You Are the Architect of Your Child’s Brain
By Warren McPherson, M.Ed.
I would like to go back to the beginning of infancy and examine how the critical formation of your child’s personality and intellect began. Together, let’s review how the quality and consistency of your interactions established a secure bond in the natural unfolding of your child’s development; how, every time your child reached out to you, your joyful responses built trust and synergized your child’s efforts to develop themselves. A loving, responsive environment leads to the critical bonding essential to a healthy start in life.
Your consistent, loving interactions with your child brought them to the Montessori classroom with language fully formed and healthy limbs for moving about and exploring their world and a lively curiosity and the confidence to exercise it. Your child was already a talker and an active explorer joyfully engaged in his or her world, secure in the loving bonds formed in the family. Your child had internalized the capacity for walking, speaking, listening, and moving purposefully and well as regulating their emotions according to circumstances. The absorbent mind of your children was already profoundly engaged in observing and learning about their world.
Around age three, a new three-year cycle of development began. You had laid down an indelible foundation for a lifetime of learning.
Recent research shows that the failures to lay down these secure bonds and experience these stimulating interactions handicaps children for their entire lives. The symptoms of this failure in our society are reflected in:
- High rate of anxiety disorders
- Conspicuous consumption of mental health drugs in our country even among the young.
- Lack of capacity to handle the stresses of modern life
The brain images of children stranded in Romanian orphanages showed blank spaces where vital development networks ordinarily occur.
Despite the absolute importance of this period of time in each child’s life and the critical importance of bonding with parents and quality caregivers, the US is only one of three countries in the world which has no societal provision for the new parent to stay home. The other two countries in this category are Zimbabwe and Papua New Guinea. In Sweden, by contrast, mothers or another parent are required to stay home for a period of no less than one year without losing their jobs.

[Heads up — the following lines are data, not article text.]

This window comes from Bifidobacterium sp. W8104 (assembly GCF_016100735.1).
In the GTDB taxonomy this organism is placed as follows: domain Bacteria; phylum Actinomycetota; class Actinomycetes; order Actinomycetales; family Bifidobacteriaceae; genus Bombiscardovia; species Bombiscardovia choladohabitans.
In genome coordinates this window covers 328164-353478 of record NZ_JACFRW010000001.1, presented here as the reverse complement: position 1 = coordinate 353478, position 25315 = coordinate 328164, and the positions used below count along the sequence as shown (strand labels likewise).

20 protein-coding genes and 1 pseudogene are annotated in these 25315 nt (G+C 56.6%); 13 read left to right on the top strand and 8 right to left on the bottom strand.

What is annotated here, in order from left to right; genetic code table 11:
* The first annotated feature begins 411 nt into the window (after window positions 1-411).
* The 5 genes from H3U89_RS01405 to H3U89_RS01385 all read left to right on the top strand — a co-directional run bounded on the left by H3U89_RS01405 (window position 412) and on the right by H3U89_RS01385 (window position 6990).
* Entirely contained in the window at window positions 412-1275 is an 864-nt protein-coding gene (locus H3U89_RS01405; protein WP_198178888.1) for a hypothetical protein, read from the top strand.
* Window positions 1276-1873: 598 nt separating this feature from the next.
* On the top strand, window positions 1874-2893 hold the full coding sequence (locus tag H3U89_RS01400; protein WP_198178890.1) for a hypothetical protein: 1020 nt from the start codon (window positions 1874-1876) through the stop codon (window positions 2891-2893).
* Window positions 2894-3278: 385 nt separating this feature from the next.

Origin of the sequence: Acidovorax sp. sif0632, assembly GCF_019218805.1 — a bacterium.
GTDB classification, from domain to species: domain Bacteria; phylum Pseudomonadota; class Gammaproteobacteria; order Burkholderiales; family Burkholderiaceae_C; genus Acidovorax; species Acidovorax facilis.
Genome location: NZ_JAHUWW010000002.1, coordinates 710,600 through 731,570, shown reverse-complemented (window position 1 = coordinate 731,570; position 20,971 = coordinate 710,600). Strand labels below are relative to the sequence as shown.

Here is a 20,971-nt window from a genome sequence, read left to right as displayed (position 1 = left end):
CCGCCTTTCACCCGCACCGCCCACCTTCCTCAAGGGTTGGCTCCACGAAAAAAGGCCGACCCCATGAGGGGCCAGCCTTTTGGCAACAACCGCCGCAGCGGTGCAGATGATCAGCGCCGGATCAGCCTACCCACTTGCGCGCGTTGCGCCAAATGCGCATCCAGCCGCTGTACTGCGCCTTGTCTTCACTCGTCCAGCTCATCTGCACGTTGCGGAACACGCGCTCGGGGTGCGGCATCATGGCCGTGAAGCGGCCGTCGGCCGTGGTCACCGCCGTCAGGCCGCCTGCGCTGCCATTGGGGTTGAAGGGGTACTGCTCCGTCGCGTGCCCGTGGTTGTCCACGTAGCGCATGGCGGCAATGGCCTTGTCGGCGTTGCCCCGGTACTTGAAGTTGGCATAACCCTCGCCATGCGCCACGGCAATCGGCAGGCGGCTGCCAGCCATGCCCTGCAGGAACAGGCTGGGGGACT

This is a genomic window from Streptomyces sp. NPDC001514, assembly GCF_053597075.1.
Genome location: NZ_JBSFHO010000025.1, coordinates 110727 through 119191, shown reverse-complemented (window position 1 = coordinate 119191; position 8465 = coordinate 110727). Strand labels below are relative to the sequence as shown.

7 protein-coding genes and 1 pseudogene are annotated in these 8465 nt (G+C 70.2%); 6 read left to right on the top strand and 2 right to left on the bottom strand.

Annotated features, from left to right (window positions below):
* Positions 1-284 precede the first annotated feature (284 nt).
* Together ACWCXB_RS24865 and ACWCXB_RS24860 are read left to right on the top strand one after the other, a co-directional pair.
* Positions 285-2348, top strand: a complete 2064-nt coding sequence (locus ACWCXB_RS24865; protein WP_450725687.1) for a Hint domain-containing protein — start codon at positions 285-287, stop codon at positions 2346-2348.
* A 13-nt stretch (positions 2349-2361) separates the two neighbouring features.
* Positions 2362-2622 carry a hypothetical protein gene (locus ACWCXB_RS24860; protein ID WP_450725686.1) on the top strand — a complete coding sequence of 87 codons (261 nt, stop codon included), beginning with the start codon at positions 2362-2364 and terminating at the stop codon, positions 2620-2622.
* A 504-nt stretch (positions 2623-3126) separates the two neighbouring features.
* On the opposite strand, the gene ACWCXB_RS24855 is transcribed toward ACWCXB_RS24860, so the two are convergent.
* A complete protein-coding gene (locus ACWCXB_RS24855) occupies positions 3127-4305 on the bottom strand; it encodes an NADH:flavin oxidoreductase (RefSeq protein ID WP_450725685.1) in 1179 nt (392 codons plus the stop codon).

So my hats are off to you for providing a secure, loving, healthy foundation for your children and for entrusting your children to Montessori teachers trained to sustain the process of nurturing your child’s unfolding development.
Maria Montessori was a great anticipator because the Montessori Method develops the whole personality of the child, not merely his intellectual function, but also his powers of deliberation, initiative, and independent choice, with their emotional compliments. Some recent studies suggest that emotional intelligence trumps cognitive achievement as an indicator of long term success and productivity.
To create emotional security and emotional IQ follow the seven rules beginning with R:
- Routine- bedtime, weekend, meals
- Ritual- grace before meals, family sayings, etc.
- Reverence-honor living things, pause to comment on the beauty and importance of everyday things
- Repetition-for toddlers 200 times in context, demonstrate steps (isolation of the difficulty),practice makes perfect
- Respect-teach manners, model (‘respect is what you get when you give it’)
- Relationship-construct a dialogue, listen carefully and avoid negative reinforcement(Montessori believes children do things for a purpose)
- Relax- you’re in this for the long haul
The Trinal Brain and Positive Discipline
The trinal model of the brain has three parts; the brain stem, the limbic brain (or, emotional brain), and the cerebellum (the frontal lobes of the brain).
The quality of your communications determines how they are received and processed by the brain. The limbic brain colors the message. Retention and understanding require engagement of the cortex and frontal lobes.
All learning is a construct. Even perception is a construction of the brain. Several channels feed the cerebellum to allow the brain to construct an image. The nature of how perceptions are constructed answers the age old philosophical question: If a tree falls in the woods and no one is there to here it does it make a sound? The answer is no since sound perception is a construct of the human brain. That is why patience, reflection and process are so important to the construction of healthy learning.